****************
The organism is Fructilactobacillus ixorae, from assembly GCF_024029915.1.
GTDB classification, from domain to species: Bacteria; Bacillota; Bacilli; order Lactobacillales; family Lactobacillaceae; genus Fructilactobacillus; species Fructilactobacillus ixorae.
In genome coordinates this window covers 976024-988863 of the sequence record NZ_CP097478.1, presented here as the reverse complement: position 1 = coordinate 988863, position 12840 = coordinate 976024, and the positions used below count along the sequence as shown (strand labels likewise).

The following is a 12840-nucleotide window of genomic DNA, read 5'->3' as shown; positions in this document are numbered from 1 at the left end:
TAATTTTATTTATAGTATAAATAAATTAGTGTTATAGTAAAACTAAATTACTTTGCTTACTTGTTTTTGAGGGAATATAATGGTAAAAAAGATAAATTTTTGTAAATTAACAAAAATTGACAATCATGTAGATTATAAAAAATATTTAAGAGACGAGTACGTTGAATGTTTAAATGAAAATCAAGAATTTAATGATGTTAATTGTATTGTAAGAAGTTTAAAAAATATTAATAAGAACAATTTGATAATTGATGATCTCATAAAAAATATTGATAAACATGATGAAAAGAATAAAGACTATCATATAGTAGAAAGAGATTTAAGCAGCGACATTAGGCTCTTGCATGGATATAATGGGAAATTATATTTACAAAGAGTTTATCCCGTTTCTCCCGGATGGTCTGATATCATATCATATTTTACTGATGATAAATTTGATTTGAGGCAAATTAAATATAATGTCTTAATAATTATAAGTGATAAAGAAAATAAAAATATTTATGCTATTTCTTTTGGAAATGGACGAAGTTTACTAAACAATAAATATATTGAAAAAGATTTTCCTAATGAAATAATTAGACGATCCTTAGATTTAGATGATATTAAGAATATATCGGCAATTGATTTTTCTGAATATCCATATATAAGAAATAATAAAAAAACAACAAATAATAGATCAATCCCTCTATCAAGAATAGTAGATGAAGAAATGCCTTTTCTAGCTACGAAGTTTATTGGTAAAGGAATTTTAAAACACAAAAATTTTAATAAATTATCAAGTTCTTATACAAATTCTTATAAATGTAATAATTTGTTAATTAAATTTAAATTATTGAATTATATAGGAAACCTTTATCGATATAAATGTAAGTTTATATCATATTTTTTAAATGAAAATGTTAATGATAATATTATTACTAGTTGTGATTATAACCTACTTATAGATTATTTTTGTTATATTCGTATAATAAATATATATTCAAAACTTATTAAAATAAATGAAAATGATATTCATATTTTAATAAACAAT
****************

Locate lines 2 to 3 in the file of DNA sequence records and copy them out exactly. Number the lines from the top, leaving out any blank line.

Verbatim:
GTDB classification, from domain to species: Bacteria; Bacillota; Bacilli; order Lactobacillales; family Lactobacillaceae; genus Fructilactobacillus; species Fructilactobacillus ixorae.
In genome coordinates this window covers 976024-988863 of the sequence record NZ_CP097478.1, presented here as the reverse complement: position 1 = coordinate 988863, position 12840 = coordinate 976024, and the positions used below count along the sequence as shown (strand labels likewise).